SiC Material Developments Power Progress In Barcelona
For the past few years, the SiC community has waited tensely for chips made from the material to move confidently on from their tentative early steps in the high-power commercial electronics market. But other than LED-maker Cree, which produces and consumes SiC substrates in its light emitters, developers of the semiconductor material are still waiting for the big pay-off.
As SiC technology creeps forward, development funding ebbs and flows. At this year s European Conference for Silicon Carbide and Related Materials (ECSCRM) in Barcelona, Spain, some SiC groups admitted that their contingents had shrunk from previous years. Murmurs of difficulties in obtaining money to support ongoing SiC studies emerged from university professors gathered in darker corners, and were echoed by researchers with links to the US military. However, notable advances ranging from fundamental material research to commercial applications were on hand to provide any apathetic paymasters with food for thought.
The collective relief from such concerns provided by the conference s first-ever dedicated session on graphene was palpable. The University of Manchester s Andre Geim and Kostya Novoselov gained the Europhysics prize for the isolation of graphene in 2004 just a week before ECSCRM. With the pair subsequently touted as an outside shot at the Nobel Prize for Physics, the excitement surrounding SiC s potential impact in this area could be the perfect wake-up call to funding bodies.
Graphene is a continuous sheet of hexagonal carbon rings that when stacked with other sheets is well known as graphite. It was first characterized by removing monolayers from graphite with adhesive tape, shortly followed by production from SiC – a potentially more high-throughput approach. The SiC-based method heats conventional substrates so that silicon evaporates and leaves graphene behind.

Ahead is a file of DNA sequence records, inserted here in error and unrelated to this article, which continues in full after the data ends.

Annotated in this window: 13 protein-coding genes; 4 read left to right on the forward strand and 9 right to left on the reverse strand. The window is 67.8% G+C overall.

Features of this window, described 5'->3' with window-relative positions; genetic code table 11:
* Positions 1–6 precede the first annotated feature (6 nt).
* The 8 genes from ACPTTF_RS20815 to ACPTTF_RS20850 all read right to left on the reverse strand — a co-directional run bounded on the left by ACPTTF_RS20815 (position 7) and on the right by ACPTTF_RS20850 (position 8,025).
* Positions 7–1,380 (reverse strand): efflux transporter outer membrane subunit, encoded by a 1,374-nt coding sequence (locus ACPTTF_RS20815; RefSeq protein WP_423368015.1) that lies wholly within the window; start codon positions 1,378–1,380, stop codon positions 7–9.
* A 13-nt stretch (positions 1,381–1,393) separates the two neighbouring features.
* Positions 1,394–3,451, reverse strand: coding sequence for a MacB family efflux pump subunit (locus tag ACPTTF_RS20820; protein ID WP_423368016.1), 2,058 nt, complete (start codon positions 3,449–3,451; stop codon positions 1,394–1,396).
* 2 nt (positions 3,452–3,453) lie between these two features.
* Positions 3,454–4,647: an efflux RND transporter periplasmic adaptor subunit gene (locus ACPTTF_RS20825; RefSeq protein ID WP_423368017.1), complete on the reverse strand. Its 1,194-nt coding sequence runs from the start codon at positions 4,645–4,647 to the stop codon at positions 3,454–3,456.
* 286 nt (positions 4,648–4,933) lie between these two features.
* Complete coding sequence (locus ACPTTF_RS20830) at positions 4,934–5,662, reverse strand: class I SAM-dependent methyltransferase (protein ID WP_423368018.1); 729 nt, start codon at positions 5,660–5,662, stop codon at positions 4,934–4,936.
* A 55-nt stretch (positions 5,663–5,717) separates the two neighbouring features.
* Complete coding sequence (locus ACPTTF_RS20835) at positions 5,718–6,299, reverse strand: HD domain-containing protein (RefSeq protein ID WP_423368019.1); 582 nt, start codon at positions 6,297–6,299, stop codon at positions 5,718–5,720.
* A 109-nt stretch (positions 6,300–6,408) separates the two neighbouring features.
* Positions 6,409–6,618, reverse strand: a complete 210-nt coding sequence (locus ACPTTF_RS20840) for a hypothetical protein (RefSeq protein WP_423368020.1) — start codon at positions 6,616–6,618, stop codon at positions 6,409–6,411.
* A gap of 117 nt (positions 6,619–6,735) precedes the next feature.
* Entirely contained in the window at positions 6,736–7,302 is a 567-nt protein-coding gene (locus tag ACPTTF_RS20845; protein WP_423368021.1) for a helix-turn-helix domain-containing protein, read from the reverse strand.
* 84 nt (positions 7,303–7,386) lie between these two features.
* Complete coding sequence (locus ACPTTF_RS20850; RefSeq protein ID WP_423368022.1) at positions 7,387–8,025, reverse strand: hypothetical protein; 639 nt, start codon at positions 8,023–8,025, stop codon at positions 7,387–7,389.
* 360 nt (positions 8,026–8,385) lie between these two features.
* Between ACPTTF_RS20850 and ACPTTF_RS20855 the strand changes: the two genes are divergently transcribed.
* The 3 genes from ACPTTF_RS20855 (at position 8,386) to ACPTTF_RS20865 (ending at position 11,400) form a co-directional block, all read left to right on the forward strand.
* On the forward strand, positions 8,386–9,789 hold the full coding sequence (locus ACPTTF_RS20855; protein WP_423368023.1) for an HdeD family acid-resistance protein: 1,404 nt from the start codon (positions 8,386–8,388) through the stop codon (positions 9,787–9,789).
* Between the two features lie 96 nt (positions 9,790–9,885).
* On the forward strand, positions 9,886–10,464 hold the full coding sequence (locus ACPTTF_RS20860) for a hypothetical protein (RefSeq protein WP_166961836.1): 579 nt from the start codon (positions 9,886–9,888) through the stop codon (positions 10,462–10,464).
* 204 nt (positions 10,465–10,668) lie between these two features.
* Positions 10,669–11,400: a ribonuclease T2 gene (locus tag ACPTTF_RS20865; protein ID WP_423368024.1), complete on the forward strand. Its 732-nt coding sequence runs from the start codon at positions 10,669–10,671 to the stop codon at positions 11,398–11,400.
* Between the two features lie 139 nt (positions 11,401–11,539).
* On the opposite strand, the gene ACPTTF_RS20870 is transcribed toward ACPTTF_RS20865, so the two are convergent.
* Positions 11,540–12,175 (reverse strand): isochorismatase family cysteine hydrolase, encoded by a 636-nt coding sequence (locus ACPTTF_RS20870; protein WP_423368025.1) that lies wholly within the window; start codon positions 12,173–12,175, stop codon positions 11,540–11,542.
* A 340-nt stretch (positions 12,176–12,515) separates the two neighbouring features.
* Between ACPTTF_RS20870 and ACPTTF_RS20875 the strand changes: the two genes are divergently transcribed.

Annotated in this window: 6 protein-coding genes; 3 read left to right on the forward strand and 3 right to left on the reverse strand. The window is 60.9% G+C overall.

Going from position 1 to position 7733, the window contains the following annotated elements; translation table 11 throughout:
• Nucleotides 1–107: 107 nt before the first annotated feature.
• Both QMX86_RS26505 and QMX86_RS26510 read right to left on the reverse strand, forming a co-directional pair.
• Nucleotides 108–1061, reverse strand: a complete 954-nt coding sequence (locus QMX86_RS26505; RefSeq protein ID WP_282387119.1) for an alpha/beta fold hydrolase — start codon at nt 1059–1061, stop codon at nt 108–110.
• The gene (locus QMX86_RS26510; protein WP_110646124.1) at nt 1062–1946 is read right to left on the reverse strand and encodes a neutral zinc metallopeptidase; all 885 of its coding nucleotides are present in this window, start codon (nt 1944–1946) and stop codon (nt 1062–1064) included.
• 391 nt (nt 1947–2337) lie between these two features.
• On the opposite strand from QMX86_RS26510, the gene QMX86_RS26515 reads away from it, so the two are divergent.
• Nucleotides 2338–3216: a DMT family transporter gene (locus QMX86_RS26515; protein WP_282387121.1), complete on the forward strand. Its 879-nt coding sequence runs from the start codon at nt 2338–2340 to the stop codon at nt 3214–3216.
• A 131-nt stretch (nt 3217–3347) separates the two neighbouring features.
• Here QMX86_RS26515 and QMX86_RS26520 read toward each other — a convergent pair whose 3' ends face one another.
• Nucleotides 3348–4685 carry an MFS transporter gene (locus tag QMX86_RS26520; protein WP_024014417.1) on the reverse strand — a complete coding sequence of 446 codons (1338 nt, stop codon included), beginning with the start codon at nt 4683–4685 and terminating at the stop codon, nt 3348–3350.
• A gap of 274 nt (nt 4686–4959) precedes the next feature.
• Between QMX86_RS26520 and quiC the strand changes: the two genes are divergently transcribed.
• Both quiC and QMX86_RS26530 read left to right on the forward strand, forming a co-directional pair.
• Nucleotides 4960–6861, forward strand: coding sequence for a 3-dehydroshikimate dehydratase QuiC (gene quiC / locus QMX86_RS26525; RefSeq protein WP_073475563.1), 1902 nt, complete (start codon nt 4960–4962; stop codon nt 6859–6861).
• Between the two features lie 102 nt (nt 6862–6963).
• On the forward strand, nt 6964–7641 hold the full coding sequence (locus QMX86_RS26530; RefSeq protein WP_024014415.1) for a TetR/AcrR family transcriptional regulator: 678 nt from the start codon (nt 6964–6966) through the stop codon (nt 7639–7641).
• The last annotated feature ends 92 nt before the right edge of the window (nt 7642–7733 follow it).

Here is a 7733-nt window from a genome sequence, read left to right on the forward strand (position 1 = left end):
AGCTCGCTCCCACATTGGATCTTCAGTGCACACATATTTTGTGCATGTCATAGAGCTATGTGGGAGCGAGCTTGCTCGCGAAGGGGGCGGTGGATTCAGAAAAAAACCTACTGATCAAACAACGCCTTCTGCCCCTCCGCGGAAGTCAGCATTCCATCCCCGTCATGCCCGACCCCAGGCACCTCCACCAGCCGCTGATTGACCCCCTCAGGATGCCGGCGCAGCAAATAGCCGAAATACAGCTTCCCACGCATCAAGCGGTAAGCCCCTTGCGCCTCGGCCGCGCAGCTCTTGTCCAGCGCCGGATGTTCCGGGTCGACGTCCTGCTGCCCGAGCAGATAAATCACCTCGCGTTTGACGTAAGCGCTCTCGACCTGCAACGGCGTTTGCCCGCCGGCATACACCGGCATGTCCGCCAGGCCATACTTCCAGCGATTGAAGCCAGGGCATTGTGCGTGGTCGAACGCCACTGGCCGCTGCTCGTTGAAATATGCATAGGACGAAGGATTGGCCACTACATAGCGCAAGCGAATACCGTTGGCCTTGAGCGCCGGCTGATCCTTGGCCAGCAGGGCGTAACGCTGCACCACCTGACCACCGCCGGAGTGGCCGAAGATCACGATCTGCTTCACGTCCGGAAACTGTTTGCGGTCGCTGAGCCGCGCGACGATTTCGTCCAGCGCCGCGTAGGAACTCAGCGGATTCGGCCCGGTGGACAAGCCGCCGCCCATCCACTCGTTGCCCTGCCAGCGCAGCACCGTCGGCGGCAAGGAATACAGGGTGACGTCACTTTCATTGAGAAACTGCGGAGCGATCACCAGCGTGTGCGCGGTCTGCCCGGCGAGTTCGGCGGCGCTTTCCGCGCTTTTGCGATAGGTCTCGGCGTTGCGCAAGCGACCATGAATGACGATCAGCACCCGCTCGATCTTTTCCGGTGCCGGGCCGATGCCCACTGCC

The graphene research presented at ECSCRM ranged from the fundamental – for example microscopy analysis of graphene formed on SiC – to more practical concerns like improved preparation methods. Pierre Mallet of the multidisciplinary Néel Institute in Grenoble, France, bridged both areas. To date, much material made from SiC has been few layer graphene (FLG), which is essentially a graphene monolayer above graphite layers. Mallet and his colleagues made graphene by repeated annealing of 6H-SiC at temperatures of up to 1100 °C under ultra-high vacuum. Using scanning-tunneling microscopy the team showed that it had made 10–40 nm islands of true monolayer graphene.
Linköping University drew notable crowds during the poster sessions with its researchers attention-grabbing graphene developments. They showed characterization details and images of 2 inch diameter graphene monolayers produced in a specially modified furnace. Annealing at 2000 °C yields a single domain of graphene above most of the underlying 6H-SiC wafer, but also surprisingly generates some regions with a different structure according to low-energy electron microscopy.
Graphene boasts many exceptional qualities, but the interest at ECSCRM largely revolved around its promise as a basis for nanoelectronics. At the beginning of the year a team including Geim found that the intrinsic electron mobility of graphene was around 200,000 cm2/Vs. This remarkable figure compares with 1500 cm2/Vs for silicon and 8500 cm2/Vs for GaAs. The problem for this fledgling field is how to use these properties in devices that are compatible with graphene s single-atomic-layer thickness. "If you look at where processor speeds are now, and look at Intel s roadmap, we ve got 15 years to figure it out," joked one attendee. However, Shriram Shivaraman of Cornell University produced some of the first basic Schottky devices by evaporating metal dots on graphene formed from n-doped epitaxial SiC substrates. The graphene devices operated at higher currents than Shivaraman s SiC controls for the same forward voltage.